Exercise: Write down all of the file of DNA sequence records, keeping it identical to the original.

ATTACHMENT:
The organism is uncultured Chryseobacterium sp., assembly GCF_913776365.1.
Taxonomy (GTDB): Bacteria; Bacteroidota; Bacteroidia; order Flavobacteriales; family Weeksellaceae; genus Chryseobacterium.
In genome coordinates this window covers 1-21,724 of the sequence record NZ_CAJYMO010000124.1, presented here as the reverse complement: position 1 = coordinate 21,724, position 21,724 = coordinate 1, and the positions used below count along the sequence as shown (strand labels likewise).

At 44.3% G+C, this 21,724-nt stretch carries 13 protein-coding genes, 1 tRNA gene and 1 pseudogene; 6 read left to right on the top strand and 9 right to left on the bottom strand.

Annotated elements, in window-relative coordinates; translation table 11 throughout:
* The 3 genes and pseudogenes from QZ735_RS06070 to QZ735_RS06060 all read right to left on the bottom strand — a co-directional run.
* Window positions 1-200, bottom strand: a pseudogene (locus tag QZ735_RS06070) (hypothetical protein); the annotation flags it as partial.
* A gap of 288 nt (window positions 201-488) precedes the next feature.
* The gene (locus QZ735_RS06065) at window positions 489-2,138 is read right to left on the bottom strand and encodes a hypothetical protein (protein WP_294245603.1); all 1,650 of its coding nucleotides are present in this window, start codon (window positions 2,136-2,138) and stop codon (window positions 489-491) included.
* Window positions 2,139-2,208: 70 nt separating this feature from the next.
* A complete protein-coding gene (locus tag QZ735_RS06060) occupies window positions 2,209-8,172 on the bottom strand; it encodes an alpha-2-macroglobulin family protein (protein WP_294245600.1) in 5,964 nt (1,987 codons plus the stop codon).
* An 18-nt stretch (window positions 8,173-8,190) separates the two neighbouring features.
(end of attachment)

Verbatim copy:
The organism is uncultured Chryseobacterium sp., assembly GCF_913776365.1.
Taxonomy (GTDB): Bacteria; Bacteroidota; Bacteroidia; order Flavobacteriales; family Weeksellaceae; genus Chryseobacterium.
In genome coordinates this window covers 1-21,724 of the sequence record NZ_CAJYMO010000124.1, presented here as the reverse complement: position 1 = coordinate 21,724, position 21,724 = coordinate 1, and the positions used below count along the sequence as shown (strand labels likewise).

At 44.3% G+C, this 21,724-nt stretch carries 13 protein-coding genes, 1 tRNA gene and 1 pseudogene; 6 read left to right on the top strand and 9 right to left on the bottom strand.

Annotated elements, in window-relative coordinates; translation table 11 throughout:
* The 3 genes and pseudogenes from QZ735_RS06070 to QZ735_RS06060 all read right to left on the bottom strand — a co-directional run.
* Window positions 1-200, bottom strand: a pseudogene (locus tag QZ735_RS06070) (hypothetical protein); the annotation flags it as partial.
* A gap of 288 nt (window positions 201-488) precedes the next feature.
* The gene (locus QZ735_RS06065) at window positions 489-2,138 is read right to left on the bottom strand and encodes a hypothetical protein (protein WP_294245603.1); all 1,650 of its coding nucleotides are present in this window, start codon (window positions 2,136-2,138) and stop codon (window positions 489-491) included.
* Window positions 2,139-2,208: 70 nt separating this feature from the next.
* A complete protein-coding gene (locus tag QZ735_RS06060) occupies window positions 2,209-8,172 on the bottom strand; it encodes an alpha-2-macroglobulin family protein (protein WP_294245600.1) in 5,964 nt (1,987 codons plus the stop codon).
* An 18-nt stretch (window positions 8,173-8,190) separates the two neighbouring features.